To help schools in their planning efforts, the Readiness and Emergency Management for Schools Technical Assistance Center released four sample annexes that represent parts of fictional school emergency operations plans: three functional annexes for sheltering-in-place, lockdowns and family reunification, and one hazard-specific annex to address earthquakes. These resources serve as examples of components that a planning team may develop as it works through the plan development process.
This document explains how to create a continuity of operations annex to a school’s or district’s emergency operations plan, which covers how to ensure the continuation of essential functions during and after an emergency.
Emergency planning at institutions of higher education can be challenging in terms of geography, environment, governance and the population served. This comprehensive guide recognizes those challenges and is organized in four sections:
- The principles of emergency management planning for institutions of higher education.
- A process for developing, implementing and continually refining a higher ed emergency operations plan with community partners.
- A discussion of the content of higher ed emergency operations plans.
- “A Closer Look,” which considers key topics that support emergency management for institutions of higher education, including the Jeanne Clery Disclosure of Campus Security Policy and Campus Crime Statistics Act, information sharing, international students, psychological first aid, campus climate, campus law enforcement officers and active shooter situations.
OSHA Best Practices for Hospital-Based First Receivers of Victims from Mass Casualty Incidents Involving the Release of Hazardous Substances (Occupational Safety and Health Administration 2005)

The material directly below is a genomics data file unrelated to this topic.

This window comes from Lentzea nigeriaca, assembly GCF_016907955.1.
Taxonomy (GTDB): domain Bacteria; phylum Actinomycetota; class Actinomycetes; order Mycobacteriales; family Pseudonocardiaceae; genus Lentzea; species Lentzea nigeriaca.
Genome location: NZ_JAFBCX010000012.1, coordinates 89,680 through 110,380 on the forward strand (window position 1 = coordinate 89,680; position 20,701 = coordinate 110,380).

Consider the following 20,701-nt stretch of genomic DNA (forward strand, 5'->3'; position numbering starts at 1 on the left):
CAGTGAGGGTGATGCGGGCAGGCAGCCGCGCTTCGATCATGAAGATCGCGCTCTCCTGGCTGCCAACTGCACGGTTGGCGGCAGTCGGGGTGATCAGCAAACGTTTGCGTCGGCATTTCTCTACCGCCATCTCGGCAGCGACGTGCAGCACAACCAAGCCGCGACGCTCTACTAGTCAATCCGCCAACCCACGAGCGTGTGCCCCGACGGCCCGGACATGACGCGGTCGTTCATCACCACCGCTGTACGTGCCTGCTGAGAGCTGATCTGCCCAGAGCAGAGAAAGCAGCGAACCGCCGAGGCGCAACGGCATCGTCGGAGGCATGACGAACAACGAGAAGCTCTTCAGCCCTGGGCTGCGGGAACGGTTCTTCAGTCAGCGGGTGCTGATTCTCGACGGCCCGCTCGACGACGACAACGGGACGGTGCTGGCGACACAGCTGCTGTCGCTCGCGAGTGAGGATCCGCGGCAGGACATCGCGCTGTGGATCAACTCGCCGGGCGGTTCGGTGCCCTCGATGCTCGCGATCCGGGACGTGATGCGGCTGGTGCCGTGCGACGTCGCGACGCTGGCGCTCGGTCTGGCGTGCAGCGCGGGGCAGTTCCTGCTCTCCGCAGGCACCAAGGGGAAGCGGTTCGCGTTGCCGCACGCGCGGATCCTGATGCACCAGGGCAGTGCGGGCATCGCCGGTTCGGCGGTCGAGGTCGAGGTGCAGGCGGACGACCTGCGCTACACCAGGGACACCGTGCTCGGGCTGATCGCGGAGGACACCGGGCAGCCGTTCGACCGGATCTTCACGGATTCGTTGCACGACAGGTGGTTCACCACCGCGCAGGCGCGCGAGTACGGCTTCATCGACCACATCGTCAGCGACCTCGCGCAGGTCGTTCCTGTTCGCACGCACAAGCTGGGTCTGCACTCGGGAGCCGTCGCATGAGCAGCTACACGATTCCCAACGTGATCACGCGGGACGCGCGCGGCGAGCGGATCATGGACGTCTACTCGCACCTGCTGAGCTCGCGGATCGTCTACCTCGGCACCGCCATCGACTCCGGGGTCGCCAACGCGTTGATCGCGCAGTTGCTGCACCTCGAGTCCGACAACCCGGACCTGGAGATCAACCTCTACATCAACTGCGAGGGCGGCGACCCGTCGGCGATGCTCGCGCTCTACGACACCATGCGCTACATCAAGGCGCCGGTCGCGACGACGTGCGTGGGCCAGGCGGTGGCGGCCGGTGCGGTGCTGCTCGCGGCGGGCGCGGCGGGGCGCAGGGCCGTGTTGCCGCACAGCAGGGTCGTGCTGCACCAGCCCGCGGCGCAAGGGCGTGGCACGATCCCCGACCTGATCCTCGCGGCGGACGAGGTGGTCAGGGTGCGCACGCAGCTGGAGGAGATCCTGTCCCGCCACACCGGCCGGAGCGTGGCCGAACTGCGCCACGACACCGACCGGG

In this best practices document, OSHA provides practical information to help hospitals address employee protection and training as part of emergency planning for mass casualty incidents involving hazardous substances. OSHA considers sound planning the first line of defense in all types of emergencies (including emergencies involving chemical, biological or radiological substances).
Adapting Standard of Care under Extreme Conditions: Guidance for Professionals during Disasters, Pandemics, and Other Extreme Emergencies (American Nurses Association, 2008)
This document speaks primarily to the individual professional in a caregiver or service provider role, whether:
- at the immediate site of a disastrous event when it happens,
- at the usual place of work when it is affected by the disaster, or
- at some other site because of relocation of usual place of work or work in a volunteer program or unit.
Beyond individual practitioners, this document can provide valuable guidance to a wide range of health professionals, including employees of health organizations (e.g., hospitals, community-based clinics, public health agencies), emergency planners, other public health partners (public health advisers, public health educators) and health profession educators.
Kaiser Permanente’s hazard vulnerability analysis risk assessment tool is a good instrument to assess the risk of certain emergency events and disasters that may have an impact on healthcare delivery.
Public Employees Draft Policy
This is a sample policy for public employees from the state of New York’s Office of Temporary and Disability Assistance. The plan details what to do during an evacuation of a building, contains the fire prevention plan and provides specific responses to a variety of other possible hazards, including explosions, threats of violence, power failures, flooding/water damage and weather emergencies.